RANK protein and its ligand RANKL (the molecule that allows the protein to perform its function) are involved in the formation of breast tumors, according to a study published this week in Nature. The work has been performed by Eva Gonzalez, currently researcher at the Epigenetics and Cancer Biology Program of Bellvitge Biomedical Research Institute (IDIBELL), along with researchers from the biotechnology company Amgen of Seattle, WA, USA.
RANK and RANKL are key proteins in bone remodelling. Multiple clinical and preclinical studies demonstrate that RANKL inhibition is effective for the treatment of bone related lesions including osteoporosis and bone metastasis.
Amgen Inc, the biotech company where these studies were conducted under Dr Dougall´s supervision, has developed an antibody against RANKL, denosumab, which has proved effective in clinical trials for the management of skeletal metastases.
Dr Eva Gonzalez Suarez, co-author of this work together with her colleague, Allison Jacob, comments, “Studies in mice had demonstrated that a strict regulation of RANKL signalling is essential for mammary gland development but there were no evidences of a functional contribution of RANKL to mammary tumourigenesis.
Previous results by Eva Gonzalez-Suarez et al., and other research groups showed that RANK and RANKL are expressed in mammary epithelial cells, and that RANKL activation promotes proliferation and survival of these cells. These results together with the expression of RANK in breast cancer cell lines and the high incidence of bone metastasis in breast cancer patients drove us to the hypothesis that RANKL signalling may be also playing a role on mammary tumourigenesis, says Eva González.
In order to address the relevance of RANKL signalling on the mammary gland a mouse model with high levels of expression RANK in the mammary epithelia was generated. These mice showed an enhanced susceptibility to mammary tumour formation both spontaneously after multiple pregnancies, and after treatment with a mutagen and progesterone, corroborating the hypothesis. Reciprocally, pharmacological inhibition of RANKL attenuated tumour formation in these mice but also in “wild-type” mice with physiological levels of RANK and RANKL. However, in both models mice were treated with high doses of progesterone.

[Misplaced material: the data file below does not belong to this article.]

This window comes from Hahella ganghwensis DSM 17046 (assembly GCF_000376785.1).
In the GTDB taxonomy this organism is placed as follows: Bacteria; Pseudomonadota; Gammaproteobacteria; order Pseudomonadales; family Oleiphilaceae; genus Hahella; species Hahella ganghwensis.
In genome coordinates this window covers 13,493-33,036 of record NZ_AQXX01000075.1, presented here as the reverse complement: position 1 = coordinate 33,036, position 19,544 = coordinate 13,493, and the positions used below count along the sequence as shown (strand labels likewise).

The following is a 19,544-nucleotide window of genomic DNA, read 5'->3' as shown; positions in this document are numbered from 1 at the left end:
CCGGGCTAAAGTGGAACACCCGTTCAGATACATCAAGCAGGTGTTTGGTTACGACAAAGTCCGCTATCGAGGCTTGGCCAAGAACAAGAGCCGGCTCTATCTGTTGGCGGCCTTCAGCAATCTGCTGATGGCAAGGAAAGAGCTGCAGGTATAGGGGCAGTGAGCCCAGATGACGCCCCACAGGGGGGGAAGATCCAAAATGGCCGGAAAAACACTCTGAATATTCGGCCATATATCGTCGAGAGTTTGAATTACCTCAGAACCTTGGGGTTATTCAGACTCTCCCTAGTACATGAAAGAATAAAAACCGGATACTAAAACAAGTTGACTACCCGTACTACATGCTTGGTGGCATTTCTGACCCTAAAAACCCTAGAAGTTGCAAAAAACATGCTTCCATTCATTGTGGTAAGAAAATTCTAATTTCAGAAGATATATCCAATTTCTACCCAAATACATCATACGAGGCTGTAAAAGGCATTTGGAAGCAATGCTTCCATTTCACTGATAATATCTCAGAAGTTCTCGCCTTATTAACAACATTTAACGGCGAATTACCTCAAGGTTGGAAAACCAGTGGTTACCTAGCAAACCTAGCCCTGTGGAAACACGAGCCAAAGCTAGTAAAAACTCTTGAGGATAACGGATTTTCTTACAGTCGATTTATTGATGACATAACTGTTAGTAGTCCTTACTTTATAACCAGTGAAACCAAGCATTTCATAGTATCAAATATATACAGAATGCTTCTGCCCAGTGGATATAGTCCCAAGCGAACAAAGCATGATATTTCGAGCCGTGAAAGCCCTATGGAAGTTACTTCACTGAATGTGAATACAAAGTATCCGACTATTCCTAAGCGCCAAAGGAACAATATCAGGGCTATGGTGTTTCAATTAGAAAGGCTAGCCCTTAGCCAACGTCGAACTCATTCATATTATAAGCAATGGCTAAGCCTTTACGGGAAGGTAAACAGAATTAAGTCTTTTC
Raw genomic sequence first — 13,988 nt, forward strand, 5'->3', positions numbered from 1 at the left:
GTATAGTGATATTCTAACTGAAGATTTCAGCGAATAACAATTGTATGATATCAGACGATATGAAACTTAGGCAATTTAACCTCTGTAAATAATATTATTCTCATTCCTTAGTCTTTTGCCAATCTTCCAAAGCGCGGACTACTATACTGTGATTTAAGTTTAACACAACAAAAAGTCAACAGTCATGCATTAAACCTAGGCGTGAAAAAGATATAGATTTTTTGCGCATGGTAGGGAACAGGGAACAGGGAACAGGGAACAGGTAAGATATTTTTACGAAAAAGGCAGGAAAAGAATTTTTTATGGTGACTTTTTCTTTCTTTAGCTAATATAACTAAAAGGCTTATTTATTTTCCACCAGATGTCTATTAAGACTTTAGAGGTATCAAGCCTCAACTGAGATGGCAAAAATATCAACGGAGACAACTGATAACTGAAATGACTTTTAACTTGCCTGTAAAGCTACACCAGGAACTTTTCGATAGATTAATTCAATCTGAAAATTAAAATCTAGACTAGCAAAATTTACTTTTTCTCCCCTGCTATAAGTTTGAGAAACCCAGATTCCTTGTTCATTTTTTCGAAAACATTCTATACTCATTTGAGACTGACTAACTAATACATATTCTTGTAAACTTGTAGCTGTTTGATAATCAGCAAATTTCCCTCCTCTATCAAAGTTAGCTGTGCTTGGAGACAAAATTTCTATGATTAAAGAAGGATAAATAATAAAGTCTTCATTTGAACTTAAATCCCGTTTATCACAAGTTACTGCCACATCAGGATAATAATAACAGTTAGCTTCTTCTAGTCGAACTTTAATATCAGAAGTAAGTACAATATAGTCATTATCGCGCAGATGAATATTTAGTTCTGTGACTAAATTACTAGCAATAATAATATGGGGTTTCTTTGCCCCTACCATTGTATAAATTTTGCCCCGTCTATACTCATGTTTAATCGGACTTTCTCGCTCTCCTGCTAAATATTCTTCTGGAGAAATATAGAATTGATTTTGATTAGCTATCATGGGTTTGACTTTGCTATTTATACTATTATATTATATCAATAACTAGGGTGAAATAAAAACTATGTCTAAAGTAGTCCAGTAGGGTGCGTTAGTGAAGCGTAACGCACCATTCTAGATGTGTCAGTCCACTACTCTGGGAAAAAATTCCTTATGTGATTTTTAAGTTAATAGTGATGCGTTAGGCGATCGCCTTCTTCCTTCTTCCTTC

To evaluate the impact of RANKL in the presence of physiological levels of circulating hormones another mouse model was used, bearing a homologous to Her2 human protein that spontaneously develop mammary tumours with a long latency. RANKL inhibition attenuates tumour formation and drastically inhibits metastasis also in this model. Twenty percent of breast cancer patients show high levels of expression of this protein which is itself a therapeutic target. In all models the reduction of tumourigenesis was preceded by a reduction of pretumoral lesions and hormone induced mammary epithelial proliferation, indicating that RANKL is impacting tumour initiation.
Collectively, the results obtained by Dr Eva Gonzalez-Suarez and her co-workers at Amgen, demonstrates that the permissive contribution of progesterone to increased mammary cancer incidence in mice are mediated by RANKL and highlight a potential role of RANKL inhibition not only for the treatment of bone metastasis but also of primary breast cancer.
The research group leaded by Eva Gonzalez Suarez at the PEBC-IDIBELL in Barcelona continues this line of research investigating the molecular mechanisms of RANKL on mammary gland development, tumorigenesis and metastasis, with the aim to elucidate the putative implication of this pathway in breast cancer in humans.
Eva González-Suárez*1, Allison P Jakob*, Jon Jones, Robert Mille, Martine P. Roudier-Meyer, Ryan Erwert, Jan Pinkas, Dan Branstetter, William C. Dougall. RANK ligand mediates progestin-induced mammary epithelial proliferation and carcinogenesis. Nature doi:10.1038/nature09495 [Epub ahead of print]
*Both authors contributed equally to this work
1 IDIBELL researcher